Quantum Materials Corporation (OTCQB:QTMM) announces securing 3D printing and additive manufacturing anti-counterfeiting quantum dot detection technology developed at the Institute for Critical Technology and Applied Science and the Design, Research, and Education for Additive Manufacturing Systems (DREAMS) Laboratory at Virginia Tech.
The technology embeds quantum dots within objects being 3D printed to produce a unique, physically uncloneable signature known only to the object's manufacturer. This new quantum dot security method will help to ensure positive identity of any particular object through a wide variety of application and detection methods. Novel uses of embedded nanomaterials cover a wide field of growing industries of encryption, secure key exchange, the protection of hardware from tampering and other secure identification needs.
David Doderer, QMC VP for Research and Development, stated, "The remarkable number of variations of semiconductor nanomaterials properties QMC can manufacture, coupled with Virginia Tech's anti-counterfeiting process design, combine to offer corporations extreme flexibility in designing physical cryptography systems to thwart counterfeiters. As 3D printing and additive manufacturing technology advances, its ubiquity allows for the easy pirating of protected designs. We are pleased to work with Virginia Tech to develop this technology's security potential in a way that minimizes threats and maximizes 3D printing's future impact on product design and delivery by protecting and insuring the integrity of manufactured products."
Besides the inherent nature of the process technology from Virginia Tech that enables unique signatures, Quantum Materials offers unique semiconductor nanomaterials that physically increase these security measures by not only emitting different colors of the spectra from blue to red, but by using tetrapod quantum dots with precise structural characteristics, or dual emission tetrapods that can emit two different colors. The combination of unique process and nanomaterial dramatically improves the security strength, in a similar way that moving from 128-bit to 256-bit encryption increases confidence in a nearly-unbreakable key.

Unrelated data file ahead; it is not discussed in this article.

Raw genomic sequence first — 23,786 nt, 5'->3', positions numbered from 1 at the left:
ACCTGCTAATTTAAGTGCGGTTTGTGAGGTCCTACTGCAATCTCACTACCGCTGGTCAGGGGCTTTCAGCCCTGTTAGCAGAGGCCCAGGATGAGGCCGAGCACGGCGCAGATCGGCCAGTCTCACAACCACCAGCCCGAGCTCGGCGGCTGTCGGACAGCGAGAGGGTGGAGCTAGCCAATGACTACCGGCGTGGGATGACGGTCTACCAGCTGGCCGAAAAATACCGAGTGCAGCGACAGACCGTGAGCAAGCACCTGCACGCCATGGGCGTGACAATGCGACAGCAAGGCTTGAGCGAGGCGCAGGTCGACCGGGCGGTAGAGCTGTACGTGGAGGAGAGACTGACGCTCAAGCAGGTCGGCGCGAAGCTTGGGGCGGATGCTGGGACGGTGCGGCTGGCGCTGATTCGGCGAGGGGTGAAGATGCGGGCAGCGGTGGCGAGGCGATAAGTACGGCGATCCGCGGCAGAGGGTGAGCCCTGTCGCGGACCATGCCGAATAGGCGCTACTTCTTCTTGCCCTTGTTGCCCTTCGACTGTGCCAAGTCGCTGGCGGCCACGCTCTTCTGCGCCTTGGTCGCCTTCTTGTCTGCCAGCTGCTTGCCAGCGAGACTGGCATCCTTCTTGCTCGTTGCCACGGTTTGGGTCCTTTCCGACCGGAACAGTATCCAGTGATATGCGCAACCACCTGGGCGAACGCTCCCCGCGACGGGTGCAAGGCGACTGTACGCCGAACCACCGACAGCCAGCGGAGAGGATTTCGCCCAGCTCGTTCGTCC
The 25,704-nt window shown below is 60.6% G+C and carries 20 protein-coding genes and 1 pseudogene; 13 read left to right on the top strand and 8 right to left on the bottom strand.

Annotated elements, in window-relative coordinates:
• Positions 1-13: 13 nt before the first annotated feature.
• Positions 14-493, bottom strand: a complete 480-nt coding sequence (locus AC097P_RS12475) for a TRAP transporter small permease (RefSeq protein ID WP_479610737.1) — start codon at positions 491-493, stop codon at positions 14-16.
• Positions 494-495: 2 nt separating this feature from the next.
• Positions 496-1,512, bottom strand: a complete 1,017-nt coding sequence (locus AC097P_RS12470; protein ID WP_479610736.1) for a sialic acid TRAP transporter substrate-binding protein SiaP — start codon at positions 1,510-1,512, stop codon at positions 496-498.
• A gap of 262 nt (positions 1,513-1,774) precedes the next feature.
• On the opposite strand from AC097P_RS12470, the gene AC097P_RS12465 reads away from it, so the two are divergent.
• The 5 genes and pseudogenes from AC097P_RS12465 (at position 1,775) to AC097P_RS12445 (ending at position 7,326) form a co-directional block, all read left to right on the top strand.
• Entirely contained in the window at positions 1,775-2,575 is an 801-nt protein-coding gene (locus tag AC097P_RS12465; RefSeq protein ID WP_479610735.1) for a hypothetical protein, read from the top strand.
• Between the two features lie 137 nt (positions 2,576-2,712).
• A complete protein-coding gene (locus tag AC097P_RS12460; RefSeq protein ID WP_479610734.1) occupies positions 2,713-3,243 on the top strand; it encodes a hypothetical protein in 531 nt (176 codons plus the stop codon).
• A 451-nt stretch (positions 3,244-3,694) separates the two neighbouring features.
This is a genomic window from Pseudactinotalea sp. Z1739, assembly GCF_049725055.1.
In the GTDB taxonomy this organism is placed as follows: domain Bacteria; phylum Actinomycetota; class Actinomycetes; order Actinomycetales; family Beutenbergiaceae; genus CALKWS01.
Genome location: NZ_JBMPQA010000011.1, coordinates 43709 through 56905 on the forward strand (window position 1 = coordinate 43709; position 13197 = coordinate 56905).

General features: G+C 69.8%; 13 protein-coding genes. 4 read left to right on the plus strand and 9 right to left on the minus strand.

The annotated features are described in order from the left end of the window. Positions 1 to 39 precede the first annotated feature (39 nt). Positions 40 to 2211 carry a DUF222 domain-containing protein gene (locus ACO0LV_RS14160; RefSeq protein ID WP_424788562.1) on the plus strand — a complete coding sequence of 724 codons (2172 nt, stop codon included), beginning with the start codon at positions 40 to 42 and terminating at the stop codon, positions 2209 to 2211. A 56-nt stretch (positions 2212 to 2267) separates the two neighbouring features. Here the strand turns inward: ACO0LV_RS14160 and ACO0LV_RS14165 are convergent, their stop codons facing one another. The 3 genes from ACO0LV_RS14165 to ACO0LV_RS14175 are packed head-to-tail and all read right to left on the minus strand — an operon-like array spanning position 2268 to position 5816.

According to an industry report by Allied Market Research, the "Global anti-counterfeit packaging market accounted for $57.4 billion in 2013, which is forecast to generate revenue of $142.7 billion by 2020 at 13.9% CAGR from 2013-2020." Other new research from Global Industry Analysts says that the food and pharmaceutical industries are currently the most vulnerable to the actions of counterfeiters and the global market for anti-counterfeiting technologies could reach $82.2B by 2015.